Approaching three decades since his death, Steve McQueen remains the “King of Cool,” most notably when it involves cars, motorcycles and high speeds. The latest homage to McQueen will occur Nov. 16-25 when Ford Motor Company introduces a special edition Mustang to honor the 1968 vehicle McQueen drove in the movie Bullitt.
The new vehicle will be available in black and in dark highland green, similar to the color of the Mustang used in the movie. Seven years ago, Ford manufactured its first McQueen commemorative Mustang.
In the film, McQueen played Lt. Frank Bullitt and he often drove around the hilly streets of San Francisco in the Mustang and at excessive speeds. The climactic chase scene in the film is often cited as the greatest chase scene in film history.
The 2008 Mustang Bullitt will be powered by a 4.6-liter V8 engine tuned to deliver 315 horsepower, 15 hp more than the regular V8 Mustang. It will also have suspension, chassis and brake upgrades for improved handling. Ford plans to begin production on the vehicle early 2008, and its will be limited to 7,700 and the manufacturer’s suggested retail price will be $31,075.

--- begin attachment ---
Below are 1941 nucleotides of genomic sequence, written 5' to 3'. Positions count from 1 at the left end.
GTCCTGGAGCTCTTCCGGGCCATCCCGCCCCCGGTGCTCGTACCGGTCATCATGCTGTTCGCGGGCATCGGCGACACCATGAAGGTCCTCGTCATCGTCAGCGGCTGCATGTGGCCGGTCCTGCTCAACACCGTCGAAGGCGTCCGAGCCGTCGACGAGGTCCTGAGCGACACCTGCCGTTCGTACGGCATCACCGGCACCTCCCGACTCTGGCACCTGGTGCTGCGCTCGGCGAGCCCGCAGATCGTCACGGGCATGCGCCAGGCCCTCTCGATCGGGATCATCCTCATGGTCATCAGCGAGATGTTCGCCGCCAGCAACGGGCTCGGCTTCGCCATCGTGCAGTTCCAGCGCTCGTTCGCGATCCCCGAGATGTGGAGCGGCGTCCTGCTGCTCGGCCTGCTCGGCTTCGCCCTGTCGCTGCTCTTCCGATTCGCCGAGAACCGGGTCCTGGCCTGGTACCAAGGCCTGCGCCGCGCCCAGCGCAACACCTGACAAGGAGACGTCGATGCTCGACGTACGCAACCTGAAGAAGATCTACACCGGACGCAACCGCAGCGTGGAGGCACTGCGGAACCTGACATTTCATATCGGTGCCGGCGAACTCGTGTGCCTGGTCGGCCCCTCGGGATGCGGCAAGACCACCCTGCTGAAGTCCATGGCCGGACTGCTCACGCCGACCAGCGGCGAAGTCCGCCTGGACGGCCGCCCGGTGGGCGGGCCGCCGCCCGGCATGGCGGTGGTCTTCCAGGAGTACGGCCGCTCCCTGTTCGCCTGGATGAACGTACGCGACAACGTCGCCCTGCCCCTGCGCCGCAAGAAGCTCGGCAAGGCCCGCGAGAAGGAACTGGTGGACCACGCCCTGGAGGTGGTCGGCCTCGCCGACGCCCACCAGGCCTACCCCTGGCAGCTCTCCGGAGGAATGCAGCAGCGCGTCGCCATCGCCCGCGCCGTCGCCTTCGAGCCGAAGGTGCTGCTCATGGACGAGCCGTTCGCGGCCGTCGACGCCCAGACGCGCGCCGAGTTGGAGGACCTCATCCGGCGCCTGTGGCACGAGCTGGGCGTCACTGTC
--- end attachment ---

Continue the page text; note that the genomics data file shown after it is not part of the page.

The first Mustang Bullitt was produced for the 2001 model year. The cars were available in Dark Highland Green, blue and black and a total 5,582 were sold, according to “Mustang Special Editions,” by Brad Bowling and Jerry Heasley.
Earlier this year, at the Concours d’Elegance at Pebble Beach, the 1963 Ferrari 250 GT Berlinetta Lusso, ordered new by McQueen’s wife at the time (he had three) sold at auction for $2.31 million. And in 2006, the 1937 Crocker motorcycle McQueen owned sold for a record $276,500.
McQueen, who owned several additional rare sports cars and more than 100 motorcycles, appeared on the cover of Sports Illustrated in 1971 while driving a Husqvarna.
McQueen died at the age of 50 on November 7, 1980, in Ciudad Juárez, Chihuahua, Mexico of a heart attack following surgery to remove or reduce a metastatic tumor in his lung. He had been diagnosed with mesothelioma in December 1979.